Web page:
I'd guess it's HVAC related. Heat or A/C coming on at times and tripping the sensor.
In offices I've also seen problems with mice at night setting off ceiling motions.
I've used an older version of that sensor as an occupancy sensor in home automation setups. The nice thing about them at the time was the fact that they were pretty sensitive, but that could be a downside in your application.
Have you tried adjusting the sensitivity of the sensor at all?
Those make great rodent detectors that run along walls and edges.
That spec sheet shows two options. A single and duo. Which one is installed?
Much like analytics there is a balance between detection sensitivity and false alarms.
Try increasing the "pulse count" if available. It requires more detections before triggering an output.
if it's the Duo, the microwave isn't temperature sensitive but can see things you don't like water in a plastic drain pipe!
That panel might also have a "pulse count" option in programming. That would reduce both the likelihood of false alarms and detection.
You could use a different brand that isn't also designed to be an occupancy sensor.
As Brian mentions, the HVAC is always an issue that goes overlooked. If the motion is anywhere near an HVAC outlet, the hot forced air will set off a PIR. Just as common are spider webs on the face of the motion, spiders inside on the lens of the motion. You cannot see them, but they are there and when they move around they set it off. Also be watchful for things like balloons or anything that might be hanging or floating in the space (ceiling fans and the like). That too is motion. I have motions in my den, and in the summer it heats up in there if the fans are on, we get alarms.
You could also have a bad motion or a bad zone, but more likely motion. You can switch the motion to an empty zone and see if the problem follows, or put a motion that you never have a problem with on that zone and see if the zone still has issues.
I prefer DualTec motions as mentioned. It takes heat and motion to set them off. They are not immune to false alarms, but far less susceptible.
My last thought is are you positive that that no one (man nor beast) is in the room?
Is this zone on the panel or on an expansion module? Is the detector on a hard ceiling or drop tile?
As asked above what did you set the pulse count at? I've used a lot of that brand of detectors and never had issues with insect penetration or device reliability.
I'd make sure the ceiling is rigid and immune to air pressure waves causing the tile to jump -does it line up with extra windy nights? I'd also check the solder joint under the terminal to see if some over zealous tightening had cracked the pin to trace solder joint.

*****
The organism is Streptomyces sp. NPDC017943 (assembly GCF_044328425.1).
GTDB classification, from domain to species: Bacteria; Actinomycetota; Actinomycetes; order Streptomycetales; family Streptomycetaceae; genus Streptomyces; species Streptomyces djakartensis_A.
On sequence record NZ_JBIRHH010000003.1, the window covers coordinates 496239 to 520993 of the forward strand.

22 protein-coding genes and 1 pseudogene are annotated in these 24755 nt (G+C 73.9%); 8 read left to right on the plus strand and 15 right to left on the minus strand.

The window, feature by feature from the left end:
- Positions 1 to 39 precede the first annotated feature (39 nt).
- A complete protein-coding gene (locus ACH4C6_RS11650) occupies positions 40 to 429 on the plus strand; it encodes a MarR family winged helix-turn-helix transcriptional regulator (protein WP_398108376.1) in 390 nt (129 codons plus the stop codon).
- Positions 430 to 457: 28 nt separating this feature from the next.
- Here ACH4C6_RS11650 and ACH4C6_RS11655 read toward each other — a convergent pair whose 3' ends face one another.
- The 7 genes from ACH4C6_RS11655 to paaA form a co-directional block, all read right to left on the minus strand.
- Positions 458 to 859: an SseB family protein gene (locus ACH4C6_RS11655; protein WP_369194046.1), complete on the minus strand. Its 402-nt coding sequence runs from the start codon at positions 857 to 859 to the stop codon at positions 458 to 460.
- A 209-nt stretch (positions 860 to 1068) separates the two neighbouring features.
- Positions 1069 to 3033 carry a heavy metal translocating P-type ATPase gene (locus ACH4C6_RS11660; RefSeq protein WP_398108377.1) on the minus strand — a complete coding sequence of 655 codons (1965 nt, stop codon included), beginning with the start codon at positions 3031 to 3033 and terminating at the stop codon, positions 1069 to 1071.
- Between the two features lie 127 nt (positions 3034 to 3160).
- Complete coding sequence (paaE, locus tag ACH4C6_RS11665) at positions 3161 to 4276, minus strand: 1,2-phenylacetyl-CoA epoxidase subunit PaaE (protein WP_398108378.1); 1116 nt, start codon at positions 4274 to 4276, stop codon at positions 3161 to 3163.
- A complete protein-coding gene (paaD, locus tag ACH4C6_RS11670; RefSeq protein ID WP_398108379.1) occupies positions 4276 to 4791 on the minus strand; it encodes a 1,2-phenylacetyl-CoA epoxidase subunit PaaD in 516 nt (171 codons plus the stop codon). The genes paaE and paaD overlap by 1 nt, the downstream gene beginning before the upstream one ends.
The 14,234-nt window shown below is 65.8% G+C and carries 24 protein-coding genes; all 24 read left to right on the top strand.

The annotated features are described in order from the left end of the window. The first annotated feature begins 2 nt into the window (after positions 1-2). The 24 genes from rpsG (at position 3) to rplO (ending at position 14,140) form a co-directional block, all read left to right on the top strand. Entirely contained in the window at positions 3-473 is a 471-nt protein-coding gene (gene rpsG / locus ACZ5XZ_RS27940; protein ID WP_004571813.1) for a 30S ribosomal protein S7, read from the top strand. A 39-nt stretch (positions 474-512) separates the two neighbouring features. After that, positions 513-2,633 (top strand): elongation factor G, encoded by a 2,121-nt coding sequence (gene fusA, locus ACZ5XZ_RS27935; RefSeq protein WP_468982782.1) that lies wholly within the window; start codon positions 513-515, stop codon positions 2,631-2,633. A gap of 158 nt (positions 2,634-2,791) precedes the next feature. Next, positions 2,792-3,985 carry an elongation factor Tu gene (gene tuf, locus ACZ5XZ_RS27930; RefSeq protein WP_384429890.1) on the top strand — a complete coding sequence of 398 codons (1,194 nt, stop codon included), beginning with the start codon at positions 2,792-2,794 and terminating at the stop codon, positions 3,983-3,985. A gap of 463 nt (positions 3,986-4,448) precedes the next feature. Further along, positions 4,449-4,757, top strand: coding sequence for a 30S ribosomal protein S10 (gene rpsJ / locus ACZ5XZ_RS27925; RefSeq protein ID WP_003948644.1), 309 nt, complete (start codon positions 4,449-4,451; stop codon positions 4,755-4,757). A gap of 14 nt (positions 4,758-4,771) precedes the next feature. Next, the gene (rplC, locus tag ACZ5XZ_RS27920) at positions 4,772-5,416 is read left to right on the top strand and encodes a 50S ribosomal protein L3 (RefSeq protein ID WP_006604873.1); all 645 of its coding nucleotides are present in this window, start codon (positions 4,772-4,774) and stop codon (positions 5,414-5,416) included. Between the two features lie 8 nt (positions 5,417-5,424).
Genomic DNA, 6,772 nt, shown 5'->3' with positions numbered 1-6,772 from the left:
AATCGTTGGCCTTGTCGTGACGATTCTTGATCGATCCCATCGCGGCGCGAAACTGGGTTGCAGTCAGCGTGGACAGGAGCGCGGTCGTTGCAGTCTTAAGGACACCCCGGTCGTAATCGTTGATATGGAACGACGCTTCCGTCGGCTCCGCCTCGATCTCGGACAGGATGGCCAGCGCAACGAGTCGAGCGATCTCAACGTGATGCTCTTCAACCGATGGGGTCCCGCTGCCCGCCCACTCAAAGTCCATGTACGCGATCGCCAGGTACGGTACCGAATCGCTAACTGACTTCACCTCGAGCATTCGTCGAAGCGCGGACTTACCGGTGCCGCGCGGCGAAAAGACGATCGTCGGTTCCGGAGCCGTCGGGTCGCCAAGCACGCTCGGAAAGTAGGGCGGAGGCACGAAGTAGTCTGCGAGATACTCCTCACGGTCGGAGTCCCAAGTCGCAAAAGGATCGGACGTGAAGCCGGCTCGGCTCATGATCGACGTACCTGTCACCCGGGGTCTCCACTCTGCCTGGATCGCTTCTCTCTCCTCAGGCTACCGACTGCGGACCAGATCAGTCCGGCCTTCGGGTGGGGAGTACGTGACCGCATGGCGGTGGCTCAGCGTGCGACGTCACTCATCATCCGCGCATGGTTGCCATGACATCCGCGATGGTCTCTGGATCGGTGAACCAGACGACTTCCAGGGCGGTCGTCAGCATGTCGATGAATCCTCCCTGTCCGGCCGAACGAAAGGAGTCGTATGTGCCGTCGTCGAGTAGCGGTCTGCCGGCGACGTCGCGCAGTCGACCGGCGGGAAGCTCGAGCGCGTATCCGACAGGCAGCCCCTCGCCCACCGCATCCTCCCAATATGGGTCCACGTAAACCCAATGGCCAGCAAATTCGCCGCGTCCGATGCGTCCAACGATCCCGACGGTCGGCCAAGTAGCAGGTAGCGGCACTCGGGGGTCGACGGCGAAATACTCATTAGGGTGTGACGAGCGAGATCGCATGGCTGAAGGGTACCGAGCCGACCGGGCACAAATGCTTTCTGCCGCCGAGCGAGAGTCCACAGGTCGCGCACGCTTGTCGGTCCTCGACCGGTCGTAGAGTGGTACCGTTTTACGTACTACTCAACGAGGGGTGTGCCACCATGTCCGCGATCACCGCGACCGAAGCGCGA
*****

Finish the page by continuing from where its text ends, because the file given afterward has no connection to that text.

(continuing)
Is the PIR set to trigger on a single event or is it set for two? If it's set to 1, setting it to 2 might be helpful in reducing FAs...
I no longer use ceiling mount PIR's that face down due to this problem. I have plenty, new in the box, that I'll never use. There are too many things that can make them trip. Rodents on the floor are a problem with these types of detectors, even if you use multiple pulse counts. Some people have had luck with them, but I stopped using them a long time ago. I've not seen a ceiling mount detector with pet immunity. Unless there is a floor heater in the detector's view, or an air vent really close to the detector, I think it's seeing rodents. Also, check for insect infiltration and seal up the detector's wire penetration with silicone. As others have pointed out, hanging decorations, balloons, etc., can trigger them too. Air conditioners cycling on can cause vibrations and trigger motion detectors too.
A good PIR with pet immunity and some careful placement could solve this. I seldom use PIR/MIC now.
Is this detector in the middle of the room? Can you change it out to a pet immune detector that uses a ceiling bracket? This way you get pet immunity which should ignore the rodents and you may not need to relocate the detector.
My approach would be:
1. Replace the detector with a different type that incorporates pet immunity.
2. Relocate the detector to a corner looking inward, avoid having the detector looking outward or at windows, especially sunrise or sunset, and car headlights. Use a ceiling bracket if you must.
3. If the detector has 1,2, 3 pulse counts, use 2 or 3.
4. Bosch makes some good motion detectors. I use Honeywell too, but when I have tough environments I use Bosch. I think Detection Systems is now Bosch.
I think glass break sensors should always be backed up with motion detectors in commercial settings. Residential is a different situation, especially with dogs and cats. I don't think glass break sensors are as reliable as motion detectors for detecting intrusion.
IPVMU Certified | 05/16/16 06:17pm
Those motions often cause false alarms; you should use Bosch pro series motions. Much less prone to false alarm issues. We have installed thousands of bosch pro series and have almost no equipment related false alarms.
As brian said, you should check the HVAC vents and see if they're sending warm air into the space.